$\begin{array}{}\text{(1)}& {N}_{\mathrm{dof}}=N×\frac{\mathrm{1}-{r}_{\mathrm{1}}×{r}_{\mathrm{2}}}{\mathrm{1}+{r}_{\mathrm{1}}×{r}_{\mathrm{2}}},\end{array}$

where Ndof is the effective degree of freedom regarding the two correlation samples, N is the total sample size, and r1 and r2 are autocorrelation lag-1 values for sample 1 and sample 2, respectively (Bretherton et al., 1999).

On the other hand, the annual mean NHT difference between the TraCE-ALL run and the sum of the four single-forcing sensitivity experiments shows variation similar to the NHT derived from the TraCE-ALL run from 5000 to 3000 BP (Fig. S5). The correlation coefficient between these two time series is 0.66, which is significant above the 95 % confidence level (assuming 20 degrees of freedom). We assume the difference between the TraCE-ALL run and the sum of the four single-forcing runs to be the internal variation, assuming that the climate responses to external forcings are linear at global and hemispheric scales. Therefore, the internal variation might play a dominant role in the climatic variation during the period of 5000–3000 BP. However, the linearity of the climate responding to external forcings needs further clarification, since there would be interactions between each forcing and between forcings and internal variability.

Moreover, there is no double-peak cooling event during the period of 4400–4000 BP in any single-forcing run (Fig. 1, colored lines), which indicates that the 4.2 ka BP event might not be triggered by those external forcings, including orbital forcing, the meltwater flux, the ice sheets and the greenhouse gases in isolation. Volcanic eruptions have been identified as one of the important drivers of climate variation, whereas there were few eruptions during 4400–4000 BP (Sigl et al., 2018). Therefore, we conclude that the variability relating to the 4.2 ka BP event might be driven by internal variability. Klus et al. (2018) also suggested that the internal climate variability could trigger abrupt cold events in the North Atlantic without external forcings (e.g., solar irradiance or volcanic).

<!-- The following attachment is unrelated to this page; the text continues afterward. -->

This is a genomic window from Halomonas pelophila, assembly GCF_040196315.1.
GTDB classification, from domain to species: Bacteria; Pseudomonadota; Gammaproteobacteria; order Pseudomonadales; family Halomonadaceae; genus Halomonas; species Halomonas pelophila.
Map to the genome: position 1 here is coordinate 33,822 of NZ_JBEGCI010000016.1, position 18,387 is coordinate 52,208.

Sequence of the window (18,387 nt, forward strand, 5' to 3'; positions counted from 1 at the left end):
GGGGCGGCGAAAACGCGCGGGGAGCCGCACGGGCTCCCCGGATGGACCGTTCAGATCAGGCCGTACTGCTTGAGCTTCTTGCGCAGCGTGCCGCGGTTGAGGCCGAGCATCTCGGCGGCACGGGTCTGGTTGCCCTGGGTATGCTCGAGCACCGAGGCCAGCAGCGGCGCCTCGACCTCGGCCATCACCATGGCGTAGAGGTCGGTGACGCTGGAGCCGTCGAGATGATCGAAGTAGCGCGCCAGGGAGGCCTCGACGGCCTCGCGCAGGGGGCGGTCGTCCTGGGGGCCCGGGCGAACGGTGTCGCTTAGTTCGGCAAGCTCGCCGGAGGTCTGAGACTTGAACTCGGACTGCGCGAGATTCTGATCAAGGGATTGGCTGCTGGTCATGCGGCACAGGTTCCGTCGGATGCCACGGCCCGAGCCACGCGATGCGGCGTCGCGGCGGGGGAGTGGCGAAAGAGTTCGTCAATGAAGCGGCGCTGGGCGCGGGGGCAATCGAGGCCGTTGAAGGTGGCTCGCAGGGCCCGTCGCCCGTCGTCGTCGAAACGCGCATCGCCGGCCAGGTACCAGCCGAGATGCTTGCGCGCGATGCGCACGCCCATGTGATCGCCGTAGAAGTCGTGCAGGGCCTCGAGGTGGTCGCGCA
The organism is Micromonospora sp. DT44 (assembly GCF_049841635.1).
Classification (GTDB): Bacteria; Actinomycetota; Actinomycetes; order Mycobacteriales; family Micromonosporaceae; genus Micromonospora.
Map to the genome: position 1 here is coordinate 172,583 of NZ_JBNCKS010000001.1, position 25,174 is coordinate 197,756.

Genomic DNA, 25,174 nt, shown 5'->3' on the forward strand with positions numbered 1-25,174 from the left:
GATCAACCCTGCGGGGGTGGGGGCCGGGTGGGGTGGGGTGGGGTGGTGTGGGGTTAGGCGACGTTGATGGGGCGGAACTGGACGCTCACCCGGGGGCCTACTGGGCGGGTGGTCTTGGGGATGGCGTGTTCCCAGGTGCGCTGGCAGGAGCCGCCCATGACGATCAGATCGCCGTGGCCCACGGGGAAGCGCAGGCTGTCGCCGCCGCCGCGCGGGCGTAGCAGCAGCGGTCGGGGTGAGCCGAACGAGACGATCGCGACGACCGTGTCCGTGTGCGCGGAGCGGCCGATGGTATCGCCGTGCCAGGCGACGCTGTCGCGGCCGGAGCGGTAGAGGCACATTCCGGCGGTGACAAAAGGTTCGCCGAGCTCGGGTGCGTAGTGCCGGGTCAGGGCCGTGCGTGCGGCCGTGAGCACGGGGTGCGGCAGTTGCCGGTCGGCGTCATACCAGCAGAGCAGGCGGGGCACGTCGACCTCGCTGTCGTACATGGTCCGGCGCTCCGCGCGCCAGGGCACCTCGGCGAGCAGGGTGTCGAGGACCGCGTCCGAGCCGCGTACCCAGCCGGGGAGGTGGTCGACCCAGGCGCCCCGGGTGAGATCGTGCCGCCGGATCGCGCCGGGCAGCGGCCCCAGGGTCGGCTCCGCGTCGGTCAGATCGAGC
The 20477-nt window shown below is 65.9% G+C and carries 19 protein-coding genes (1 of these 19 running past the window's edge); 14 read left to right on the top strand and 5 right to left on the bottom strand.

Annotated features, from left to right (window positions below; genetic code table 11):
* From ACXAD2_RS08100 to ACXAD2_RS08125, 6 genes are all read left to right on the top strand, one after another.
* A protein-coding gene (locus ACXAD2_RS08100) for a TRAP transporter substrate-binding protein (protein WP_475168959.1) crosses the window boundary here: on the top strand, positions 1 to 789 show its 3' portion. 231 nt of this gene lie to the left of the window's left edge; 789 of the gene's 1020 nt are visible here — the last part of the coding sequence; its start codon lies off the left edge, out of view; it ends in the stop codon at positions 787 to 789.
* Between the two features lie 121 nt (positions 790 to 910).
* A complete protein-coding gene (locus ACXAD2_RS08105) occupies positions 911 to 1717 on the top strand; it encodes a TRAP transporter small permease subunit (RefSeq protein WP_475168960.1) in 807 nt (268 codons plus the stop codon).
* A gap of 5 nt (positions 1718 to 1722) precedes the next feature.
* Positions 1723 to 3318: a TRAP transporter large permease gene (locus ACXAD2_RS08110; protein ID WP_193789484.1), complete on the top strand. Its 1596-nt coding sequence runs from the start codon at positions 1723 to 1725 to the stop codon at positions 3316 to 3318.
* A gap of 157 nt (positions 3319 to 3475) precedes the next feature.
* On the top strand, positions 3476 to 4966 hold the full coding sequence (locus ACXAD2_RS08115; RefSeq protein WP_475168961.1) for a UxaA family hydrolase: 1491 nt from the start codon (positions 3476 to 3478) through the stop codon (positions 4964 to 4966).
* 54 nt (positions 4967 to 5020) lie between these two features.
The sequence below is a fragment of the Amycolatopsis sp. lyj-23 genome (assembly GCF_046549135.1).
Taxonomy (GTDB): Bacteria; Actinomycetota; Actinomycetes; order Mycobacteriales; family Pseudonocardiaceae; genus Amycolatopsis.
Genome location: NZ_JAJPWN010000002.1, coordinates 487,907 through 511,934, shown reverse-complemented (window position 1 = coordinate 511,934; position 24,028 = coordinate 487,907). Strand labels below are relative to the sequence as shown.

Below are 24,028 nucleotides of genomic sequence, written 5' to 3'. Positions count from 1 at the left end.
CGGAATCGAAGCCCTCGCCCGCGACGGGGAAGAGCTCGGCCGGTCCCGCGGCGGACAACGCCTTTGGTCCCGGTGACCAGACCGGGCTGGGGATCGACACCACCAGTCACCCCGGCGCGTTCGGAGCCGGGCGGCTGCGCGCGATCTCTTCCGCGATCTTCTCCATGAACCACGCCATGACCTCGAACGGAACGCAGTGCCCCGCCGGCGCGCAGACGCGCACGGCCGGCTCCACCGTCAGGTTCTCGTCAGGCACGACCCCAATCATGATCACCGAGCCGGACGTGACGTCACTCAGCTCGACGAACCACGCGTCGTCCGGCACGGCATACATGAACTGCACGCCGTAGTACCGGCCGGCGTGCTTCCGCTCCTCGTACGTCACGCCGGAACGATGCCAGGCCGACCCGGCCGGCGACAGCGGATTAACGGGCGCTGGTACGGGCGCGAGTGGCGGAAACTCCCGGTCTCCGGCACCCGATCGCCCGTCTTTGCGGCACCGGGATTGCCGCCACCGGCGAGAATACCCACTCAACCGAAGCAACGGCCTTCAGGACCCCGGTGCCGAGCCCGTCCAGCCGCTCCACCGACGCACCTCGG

However, why such large variation due to internal variability occurs at approximately 4.2 ka BP remains unknown. There is little ice-sheet change and no meltwater discharge after 5.0 ka in the TraCE-ICE run and TraCE-MWF run, and the variations in climate derived from these two runs can thus be regarded as internal variabilities. The multi-centennial cooling events can also be found in the standardized NHT during the last 5000 years of the two experiments (Fig. S6), and there are drought events in the standardized NH precipitation time series (not shown). However, the timing of those cooling and drought events occurs stochastically. This indicates a general concept of the random variation in the internal mode of the climate system. There is a reduction in NH temperature and precipitation at around 4600 BP in the TraCE-ORB (Fig. 2, orange lines), which might be related to the timing of the event as speculated by Ning et al. (2019).